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Software sets the scene for crisis training

COMPUTER software that can write short stories in the style of Barbara Cartland is being used to simulate major catastrophes for the European chemical industry.

A firm in St Albans, Hertfordshire, has produced scenarios for large companies, which are far more frightening than conventional virtual reality.

Any large company in a business where catastrophes might occur has crisis management groups in readiness. But no one knows what these groups would be worth in a crisis. PRD, a consultancy in industrial psychology, sets out to train them.

Steve Blenkinghorn, managing director of PRD, says that the idea is not to simulate the view of a disaster that any onlookers would have, but the view which the executives would have - confused, partial, and mostly in their own imaginations.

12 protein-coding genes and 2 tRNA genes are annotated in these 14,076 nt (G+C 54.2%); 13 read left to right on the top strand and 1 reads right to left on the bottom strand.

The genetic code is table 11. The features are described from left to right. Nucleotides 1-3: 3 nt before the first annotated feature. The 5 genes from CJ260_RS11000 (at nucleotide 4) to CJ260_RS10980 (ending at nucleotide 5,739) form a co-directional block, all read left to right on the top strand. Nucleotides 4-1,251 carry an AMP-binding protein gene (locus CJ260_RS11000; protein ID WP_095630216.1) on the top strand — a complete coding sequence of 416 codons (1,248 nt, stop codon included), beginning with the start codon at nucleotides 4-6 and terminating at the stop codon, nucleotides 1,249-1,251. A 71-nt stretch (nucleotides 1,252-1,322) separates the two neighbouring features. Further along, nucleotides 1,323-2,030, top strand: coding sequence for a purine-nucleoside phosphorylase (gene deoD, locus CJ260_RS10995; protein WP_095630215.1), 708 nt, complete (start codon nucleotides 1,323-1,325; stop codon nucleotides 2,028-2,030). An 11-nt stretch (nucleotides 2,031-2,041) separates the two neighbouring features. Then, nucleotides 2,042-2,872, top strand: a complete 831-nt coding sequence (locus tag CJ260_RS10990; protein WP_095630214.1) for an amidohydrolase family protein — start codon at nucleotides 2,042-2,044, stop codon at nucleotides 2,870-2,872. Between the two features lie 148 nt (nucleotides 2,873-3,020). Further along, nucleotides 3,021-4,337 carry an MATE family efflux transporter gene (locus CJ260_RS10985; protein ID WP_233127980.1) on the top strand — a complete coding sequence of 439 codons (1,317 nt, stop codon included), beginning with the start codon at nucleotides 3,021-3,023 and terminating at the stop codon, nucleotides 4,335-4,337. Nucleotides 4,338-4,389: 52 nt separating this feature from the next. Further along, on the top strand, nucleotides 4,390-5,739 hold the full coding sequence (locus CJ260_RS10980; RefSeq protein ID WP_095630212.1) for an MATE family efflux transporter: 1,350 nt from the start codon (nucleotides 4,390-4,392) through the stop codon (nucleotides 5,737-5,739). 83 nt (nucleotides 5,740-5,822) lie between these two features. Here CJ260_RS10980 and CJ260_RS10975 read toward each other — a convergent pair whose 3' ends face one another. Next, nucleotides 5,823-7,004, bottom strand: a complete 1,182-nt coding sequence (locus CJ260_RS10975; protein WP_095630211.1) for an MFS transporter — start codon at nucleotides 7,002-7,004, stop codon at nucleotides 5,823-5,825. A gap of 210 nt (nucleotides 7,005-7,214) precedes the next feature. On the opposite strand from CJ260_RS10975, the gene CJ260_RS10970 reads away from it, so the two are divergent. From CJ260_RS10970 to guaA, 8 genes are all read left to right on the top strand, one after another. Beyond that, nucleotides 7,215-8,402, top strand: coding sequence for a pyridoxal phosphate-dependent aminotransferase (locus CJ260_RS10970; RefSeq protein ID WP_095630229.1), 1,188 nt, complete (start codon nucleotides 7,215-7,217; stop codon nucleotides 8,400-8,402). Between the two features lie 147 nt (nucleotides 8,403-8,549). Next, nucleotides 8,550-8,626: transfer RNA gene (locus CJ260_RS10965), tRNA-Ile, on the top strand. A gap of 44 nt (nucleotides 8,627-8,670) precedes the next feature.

A single run of the software can go on for two or three days, as in a real emergency, and the realism is in the story lines that the software generates. The broad lines of the disaster are fixed, but every time the simulation is run, much of the detail changes.

The software will also generate news reports done with synthesised voices, urgent telephone calls from the scene of the disaster, and requests for action from subsidiaries.